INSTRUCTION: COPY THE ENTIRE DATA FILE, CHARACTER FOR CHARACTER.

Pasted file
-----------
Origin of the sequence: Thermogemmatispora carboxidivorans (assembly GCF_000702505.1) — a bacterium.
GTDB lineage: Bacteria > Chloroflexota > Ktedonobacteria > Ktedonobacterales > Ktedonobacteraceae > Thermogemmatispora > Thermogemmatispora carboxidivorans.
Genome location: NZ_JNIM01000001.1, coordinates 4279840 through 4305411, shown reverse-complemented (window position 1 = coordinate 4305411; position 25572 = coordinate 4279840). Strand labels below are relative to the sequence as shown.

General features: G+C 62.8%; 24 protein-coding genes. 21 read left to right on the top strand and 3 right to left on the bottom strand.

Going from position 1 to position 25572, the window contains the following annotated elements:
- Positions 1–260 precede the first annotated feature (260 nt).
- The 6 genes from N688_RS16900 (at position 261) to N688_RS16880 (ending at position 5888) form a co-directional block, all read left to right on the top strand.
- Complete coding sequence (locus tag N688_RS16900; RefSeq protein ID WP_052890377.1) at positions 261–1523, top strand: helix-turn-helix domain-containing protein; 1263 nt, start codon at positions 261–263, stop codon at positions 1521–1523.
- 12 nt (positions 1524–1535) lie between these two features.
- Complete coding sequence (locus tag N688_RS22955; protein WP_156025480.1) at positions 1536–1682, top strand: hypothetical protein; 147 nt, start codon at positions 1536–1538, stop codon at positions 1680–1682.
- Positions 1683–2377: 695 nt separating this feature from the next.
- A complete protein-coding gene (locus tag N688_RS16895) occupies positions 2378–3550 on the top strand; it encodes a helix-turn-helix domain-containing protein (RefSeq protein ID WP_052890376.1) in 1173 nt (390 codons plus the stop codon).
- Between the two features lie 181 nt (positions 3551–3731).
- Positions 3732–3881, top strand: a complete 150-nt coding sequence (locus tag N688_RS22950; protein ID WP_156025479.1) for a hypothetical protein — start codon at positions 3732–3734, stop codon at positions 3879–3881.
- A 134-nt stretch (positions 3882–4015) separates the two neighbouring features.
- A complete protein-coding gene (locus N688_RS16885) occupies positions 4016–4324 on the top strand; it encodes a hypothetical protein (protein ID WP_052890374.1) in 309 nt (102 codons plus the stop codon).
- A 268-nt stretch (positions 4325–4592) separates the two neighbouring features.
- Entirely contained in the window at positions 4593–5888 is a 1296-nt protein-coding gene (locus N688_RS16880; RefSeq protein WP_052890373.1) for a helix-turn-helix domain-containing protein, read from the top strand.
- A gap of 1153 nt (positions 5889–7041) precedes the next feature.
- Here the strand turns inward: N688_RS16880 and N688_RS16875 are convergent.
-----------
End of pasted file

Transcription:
Origin of the sequence: Thermogemmatispora carboxidivorans (assembly GCF_000702505.1) — a bacterium.
GTDB lineage: Bacteria > Chloroflexota > Ktedonobacteria > Ktedonobacterales > Ktedonobacteraceae > Thermogemmatispora > Thermogemmatispora carboxidivorans.
Genome location: NZ_JNIM01000001.1, coordinates 4279840 through 4305411, shown reverse-complemented (window position 1 = coordinate 4305411; position 25572 = coordinate 4279840). Strand labels below are relative to the sequence as shown.

General features: G+C 62.8%; 24 protein-coding genes. 21 read left to right on the top strand and 3 right to left on the bottom strand.

Going from position 1 to position 25572, the window contains the following annotated elements:
- Positions 1–260 precede the first annotated feature (260 nt).
- The 6 genes from N688_RS16900 (at position 261) to N688_RS16880 (ending at position 5888) form a co-directional block, all read left to right on the top strand.
- Complete coding sequence (locus tag N688_RS16900; RefSeq protein ID WP_052890377.1) at positions 261–1523, top strand: helix-turn-helix domain-containing protein; 1263 nt, start codon at positions 261–263, stop codon at positions 1521–1523.
- 12 nt (positions 1524–1535) lie between these two features.
- Complete coding sequence (locus tag N688_RS22955; protein WP_156025480.1) at positions 1536–1682, top strand: hypothetical protein; 147 nt, start codon at positions 1536–1538, stop codon at positions 1680–1682.
- Positions 1683–2377: 695 nt separating this feature from the next.
- A complete protein-coding gene (locus tag N688_RS16895) occupies positions 2378–3550 on the top strand; it encodes a helix-turn-helix domain-containing protein (RefSeq protein ID WP_052890376.1) in 1173 nt (390 codons plus the stop codon).
- Between the two features lie 181 nt (positions 3551–3731).
- Positions 3732–3881, top strand: a complete 150-nt coding sequence (locus tag N688_RS22950; protein ID WP_156025479.1) for a hypothetical protein — start codon at positions 3732–3734, stop codon at positions 3879–3881.
- A 134-nt stretch (positions 3882–4015) separates the two neighbouring features.
- A complete protein-coding gene (locus N688_RS16885) occupies positions 4016–4324 on the top strand; it encodes a hypothetical protein (protein ID WP_052890374.1) in 309 nt (102 codons plus the stop codon).
- A 268-nt stretch (positions 4325–4592) separates the two neighbouring features.
- Entirely contained in the window at positions 4593–5888 is a 1296-nt protein-coding gene (locus N688_RS16880; RefSeq protein WP_052890373.1) for a helix-turn-helix domain-containing protein, read from the top strand.
- A gap of 1153 nt (positions 5889–7041) precedes the next feature.
- Here the strand turns inward: N688_RS16880 and N688_RS16875 are convergent.